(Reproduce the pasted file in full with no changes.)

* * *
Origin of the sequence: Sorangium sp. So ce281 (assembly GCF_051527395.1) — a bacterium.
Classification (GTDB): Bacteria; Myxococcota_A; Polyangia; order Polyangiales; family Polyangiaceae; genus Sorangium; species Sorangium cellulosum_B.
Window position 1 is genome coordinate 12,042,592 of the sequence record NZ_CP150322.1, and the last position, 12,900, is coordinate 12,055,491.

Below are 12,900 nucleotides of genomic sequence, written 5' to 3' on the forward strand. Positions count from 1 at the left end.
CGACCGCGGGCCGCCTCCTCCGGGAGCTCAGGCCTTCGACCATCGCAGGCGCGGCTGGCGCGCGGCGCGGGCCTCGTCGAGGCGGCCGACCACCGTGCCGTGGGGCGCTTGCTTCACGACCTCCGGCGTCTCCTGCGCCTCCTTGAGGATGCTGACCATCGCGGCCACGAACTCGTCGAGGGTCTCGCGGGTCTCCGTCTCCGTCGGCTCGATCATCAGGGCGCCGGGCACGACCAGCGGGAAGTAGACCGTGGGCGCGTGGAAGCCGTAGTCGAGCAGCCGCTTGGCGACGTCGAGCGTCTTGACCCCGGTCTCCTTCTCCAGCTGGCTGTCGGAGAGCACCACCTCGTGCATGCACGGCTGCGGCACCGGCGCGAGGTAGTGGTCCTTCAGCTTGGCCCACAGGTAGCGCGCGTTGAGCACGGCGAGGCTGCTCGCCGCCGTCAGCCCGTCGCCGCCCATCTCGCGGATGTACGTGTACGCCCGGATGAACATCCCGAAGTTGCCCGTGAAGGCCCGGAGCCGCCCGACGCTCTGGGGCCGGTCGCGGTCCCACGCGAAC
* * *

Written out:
Origin of the sequence: Sorangium sp. So ce281 (assembly GCF_051527395.1) — a bacterium.
Classification (GTDB): Bacteria; Myxococcota_A; Polyangia; order Polyangiales; family Polyangiaceae; genus Sorangium; species Sorangium cellulosum_B.
Window position 1 is genome coordinate 12,042,592 of the sequence record NZ_CP150322.1, and the last position, 12,900, is coordinate 12,055,491.

Below are 12,900 nucleotides of genomic sequence, written 5' to 3' on the forward strand. Positions count from 1 at the left end.
CGACCGCGGGCCGCCTCCTCCGGGAGCTCAGGCCTTCGACCATCGCAGGCGCGGCTGGCGCGCGGCGCGGGCCTCGTCGAGGCGGCCGACCACCGTGCCGTGGGGCGCTTGCTTCACGACCTCCGGCGTCTCCTGCGCCTCCTTGAGGATGCTGACCATCGCGGCCACGAACTCGTCGAGGGTCTCGCGGGTCTCCGTCTCCGTCGGCTCGATCATCAGGGCGCCGGGCACGACCAGCGGGAAGTAGACCGTGGGCGCGTGGAAGCCGTAGTCGAGCAGCCGCTTGGCGACGTCGAGCGTCTTGACCCCGGTCTCCTTCTCCAGCTGGCTGTCGGAGAGCACCACCTCGTGCATGCACGGCTGCGGCACCGGCGCGAGGTAGTGGTCCTTCAGCTTGGCCCACAGGTAGCGCGCGTTGAGCACGGCGAGGCTGCTCGCCGCCGTCAGCCCGTCGCCGCCCATCTCGCGGATGTACGTGTACGCCCGGATGAACATCCCGAAGTTGCCCGTGAAGGCCCGGAGCCGCCCGACGCTCTGGGGCCGGTCGCGGTCCCACGCGAAC